This story has been updated to clarify that the moratorium in the C2 district applies to a limited area.
Facing public opposition to a proposed affordable housing development, the Nags Head Board of Commissioners voted 4-1 Wednesday to remove multifamily dwellings as a permissible use in the town’s C2, general commercial zoning district to allow time to develop standards for such development in “appropriate areas of town.”
The board’s action came amid widespread criticism and concerns voiced by residents and nonresident property owners after the unveiling in October of plans for a 4.7-acre, 54-unit workforce housing project at the intersection of U.S. 158 Croatan Highway and East Holloway Street, across from Jockey’s Ridge State Park.
Dare County officials have been pursuing efforts to develop essential and workforce housing. In 2020, business owners and employers were asked to complete a survey on their employees’ housing needs and to identify challenges associated with the shortage of housing options in the county. Last summer, the county contracted with Woda Cooper Companies, which planned to develop the housing units at Nags Head and another 46 units in Manteo.
Nags Head commissioners said the C2 language in the town’s zoning ordinance was contradictory and vague.
The C2 District is a large commercial designation in the town that includes Virginia Dare Trail, which is part of N.C. 12, and Croatan Highway, the town’s segment of U.S. 158, from the Kill Devil Hills corporate limit to South Nags Head. The board in October 2022 adopted a moratorium on all nonresidential development in a section of the C2 district until March 17. The moratorium applies only to the part of C2 within the Historic Character Area between U.S. 158 and N.C. 12 from Hollowell Street to Danube Street.
Numerous people voiced their concerns during the meeting Wednesday about multifamily dwellings in the C2 zone, which they see as their neighborhood of single-family homes.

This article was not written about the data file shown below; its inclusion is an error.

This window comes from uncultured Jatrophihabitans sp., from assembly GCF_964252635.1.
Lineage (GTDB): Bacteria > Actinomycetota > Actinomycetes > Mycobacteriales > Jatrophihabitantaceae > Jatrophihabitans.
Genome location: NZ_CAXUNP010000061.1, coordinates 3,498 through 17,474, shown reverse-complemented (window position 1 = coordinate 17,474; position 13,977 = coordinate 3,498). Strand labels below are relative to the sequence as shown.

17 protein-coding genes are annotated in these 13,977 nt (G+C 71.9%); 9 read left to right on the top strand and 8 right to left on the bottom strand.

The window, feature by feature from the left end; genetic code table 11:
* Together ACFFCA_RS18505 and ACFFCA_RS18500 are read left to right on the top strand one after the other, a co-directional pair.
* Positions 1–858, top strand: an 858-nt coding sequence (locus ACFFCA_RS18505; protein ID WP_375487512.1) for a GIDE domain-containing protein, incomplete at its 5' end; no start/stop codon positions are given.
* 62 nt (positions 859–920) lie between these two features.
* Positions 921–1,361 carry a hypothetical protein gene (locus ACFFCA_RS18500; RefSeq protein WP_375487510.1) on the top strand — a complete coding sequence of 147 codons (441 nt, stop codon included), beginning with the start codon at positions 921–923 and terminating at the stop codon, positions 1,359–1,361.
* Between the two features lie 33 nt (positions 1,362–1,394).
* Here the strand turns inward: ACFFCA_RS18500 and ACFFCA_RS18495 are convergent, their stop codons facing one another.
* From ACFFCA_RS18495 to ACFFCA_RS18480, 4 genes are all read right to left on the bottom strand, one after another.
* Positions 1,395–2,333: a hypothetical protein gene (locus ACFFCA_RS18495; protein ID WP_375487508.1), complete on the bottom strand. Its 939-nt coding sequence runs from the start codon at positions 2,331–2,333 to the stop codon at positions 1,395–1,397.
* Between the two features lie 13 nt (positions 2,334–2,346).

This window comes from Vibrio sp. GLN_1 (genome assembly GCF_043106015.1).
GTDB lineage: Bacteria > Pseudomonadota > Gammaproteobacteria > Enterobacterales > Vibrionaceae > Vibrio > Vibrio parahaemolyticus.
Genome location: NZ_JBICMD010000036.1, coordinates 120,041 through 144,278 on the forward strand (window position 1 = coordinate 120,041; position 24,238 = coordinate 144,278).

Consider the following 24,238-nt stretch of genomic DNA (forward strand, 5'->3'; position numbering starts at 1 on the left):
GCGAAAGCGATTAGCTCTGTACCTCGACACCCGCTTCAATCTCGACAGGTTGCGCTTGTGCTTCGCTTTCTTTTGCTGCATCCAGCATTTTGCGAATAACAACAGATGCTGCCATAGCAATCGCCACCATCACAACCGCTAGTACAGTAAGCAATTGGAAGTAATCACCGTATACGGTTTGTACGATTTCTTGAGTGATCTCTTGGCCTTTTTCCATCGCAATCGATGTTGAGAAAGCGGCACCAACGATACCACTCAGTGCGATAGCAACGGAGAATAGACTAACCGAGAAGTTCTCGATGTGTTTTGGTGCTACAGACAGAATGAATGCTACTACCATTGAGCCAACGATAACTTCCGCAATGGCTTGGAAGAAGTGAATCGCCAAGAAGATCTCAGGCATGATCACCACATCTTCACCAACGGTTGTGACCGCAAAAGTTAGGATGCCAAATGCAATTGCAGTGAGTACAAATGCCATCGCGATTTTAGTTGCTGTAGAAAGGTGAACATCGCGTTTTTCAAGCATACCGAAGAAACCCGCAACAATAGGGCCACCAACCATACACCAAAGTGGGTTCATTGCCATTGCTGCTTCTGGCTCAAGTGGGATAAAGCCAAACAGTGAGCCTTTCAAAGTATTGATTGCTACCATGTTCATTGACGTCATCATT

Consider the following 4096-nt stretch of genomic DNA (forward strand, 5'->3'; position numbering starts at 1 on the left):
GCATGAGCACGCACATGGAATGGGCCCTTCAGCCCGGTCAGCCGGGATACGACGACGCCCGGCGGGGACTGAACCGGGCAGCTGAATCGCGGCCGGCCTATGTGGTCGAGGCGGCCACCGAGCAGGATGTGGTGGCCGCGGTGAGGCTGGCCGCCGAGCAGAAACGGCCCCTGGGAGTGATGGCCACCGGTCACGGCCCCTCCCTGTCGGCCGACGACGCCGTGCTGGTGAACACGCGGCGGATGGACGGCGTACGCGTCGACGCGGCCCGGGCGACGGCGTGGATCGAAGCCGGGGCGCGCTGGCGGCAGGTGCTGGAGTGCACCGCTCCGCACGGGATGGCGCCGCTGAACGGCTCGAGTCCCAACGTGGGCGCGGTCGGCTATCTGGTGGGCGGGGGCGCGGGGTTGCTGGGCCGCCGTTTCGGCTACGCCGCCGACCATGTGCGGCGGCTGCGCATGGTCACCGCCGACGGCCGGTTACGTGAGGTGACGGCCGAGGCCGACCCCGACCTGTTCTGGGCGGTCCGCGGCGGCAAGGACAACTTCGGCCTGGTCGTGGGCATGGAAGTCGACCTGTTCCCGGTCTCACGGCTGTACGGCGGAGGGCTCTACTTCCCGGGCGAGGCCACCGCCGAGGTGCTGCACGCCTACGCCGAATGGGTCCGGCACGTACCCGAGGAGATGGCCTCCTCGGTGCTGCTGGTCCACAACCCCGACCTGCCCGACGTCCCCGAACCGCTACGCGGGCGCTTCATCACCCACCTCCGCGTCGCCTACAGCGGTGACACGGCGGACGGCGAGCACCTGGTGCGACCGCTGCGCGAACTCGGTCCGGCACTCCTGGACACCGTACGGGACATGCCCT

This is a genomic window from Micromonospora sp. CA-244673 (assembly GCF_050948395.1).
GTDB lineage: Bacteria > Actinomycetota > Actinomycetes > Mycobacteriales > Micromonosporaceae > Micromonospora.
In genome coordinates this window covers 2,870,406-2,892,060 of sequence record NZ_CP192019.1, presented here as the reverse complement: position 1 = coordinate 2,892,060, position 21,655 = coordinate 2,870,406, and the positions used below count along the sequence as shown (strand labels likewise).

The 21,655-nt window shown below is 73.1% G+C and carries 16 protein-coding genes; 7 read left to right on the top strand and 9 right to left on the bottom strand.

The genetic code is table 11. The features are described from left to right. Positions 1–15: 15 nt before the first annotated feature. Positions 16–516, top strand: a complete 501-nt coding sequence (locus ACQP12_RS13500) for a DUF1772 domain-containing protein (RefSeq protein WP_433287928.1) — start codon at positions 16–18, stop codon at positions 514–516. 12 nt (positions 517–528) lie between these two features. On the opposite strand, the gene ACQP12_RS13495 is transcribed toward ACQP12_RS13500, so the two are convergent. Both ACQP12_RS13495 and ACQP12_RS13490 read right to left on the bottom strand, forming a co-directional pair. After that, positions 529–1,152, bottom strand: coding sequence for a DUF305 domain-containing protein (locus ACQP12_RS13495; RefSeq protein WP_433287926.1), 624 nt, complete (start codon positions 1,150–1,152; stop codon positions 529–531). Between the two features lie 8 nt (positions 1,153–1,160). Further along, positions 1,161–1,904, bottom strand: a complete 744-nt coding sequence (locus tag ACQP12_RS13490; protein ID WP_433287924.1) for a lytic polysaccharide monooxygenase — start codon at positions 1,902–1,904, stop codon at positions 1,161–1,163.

During the public comment portion of the meeting, Frank Campanale told the board that he had driven from his home in New Jersey to attend and speak out about the project. His remarks reflected the concerns of other residents and property owners — who also acknowledged the need for workforce housing.
“We’re looking to retire (in Nags Head),” Campanale said. “We’re in favor of changing the zoning of the commercial C2 area to eliminate high-density housing … It’s not intended as a gripe or insensitive to the need of supporting businesses. I’ve owned multiple businesses my whole life. I’m just saying you’ve got to optimize where you put that content.”
In remarks following the meeting, Campanale said there are other, more appropriate areas where multifamily dwellings could be developed. “I wouldn’t do it at a state park that’s nationally recognized in a residential neighborhood and then put apartment dwelling in.”
Others said they worried about the scope of the board’s decision. Bobby Harrell, owner of Harrell & Associates, a real estate company in Nags Head, pointed to the effect removing multifamily dwellings from the district could have on critical housing needs of those who work service and other jobs in town. He said research had shown that the Outer Banks Hospital alone needs 40 housing units for employees.
“Elimination of the multifamily in the C2 zone will affect much of the area that will accommodate multifamily housing,” he said.
Mayor Ben Cahoon, who cast the dissenting vote, called the action “a little precipitous,” saying it would eliminate an essential use in a large part of town.
“The C2 is not just the area that’s been referenced repeatedly. C2 is virtually everything between the highways … and much of what borders 158 on the west side of the highway. I understand that we will probably put this back, but we’re taking it off the table without a guarantee that we’re putting it back,” said Cahoon.
In an email to Coastal Review clarifying his concerns, Cahoon noted that the C2 district was the only one in town where multifamily uses were permitted. “I believe we need multi-family housing. But multi-family is now not permitted in the town anywhere. It will take study, a proposed ordinance, and another public hearing to put it back.”
The commissioners who voted to eliminate multifamily buildings pointed to confusing and imprecise language in the existing requirements. They stressed that theirs was not a vote against multifamily zoning, rather they wanted more precise wording and better placement of multifamily units.
“We need to work on our end. Looking at some of the definitions that we’ve got. It contradicts itself in different areas of the of the ordinance,” Commissioner Kevin Brinkley said during the meeting. “I do think we need time to get it right.”
Cahoon, asked whether the vote was a permanent setback for workforce housing, said he was cautiously optimistic.
“It is for the short term. Whether it is or not for the long term, it’s hard to say,” he said. “It’s feasible that the board could adopt some standards that would make it easier to … do workforce housing. I don’t know. That’s speculation, because we don’t know what kind of recommendations are going to come forward as they get adopted.”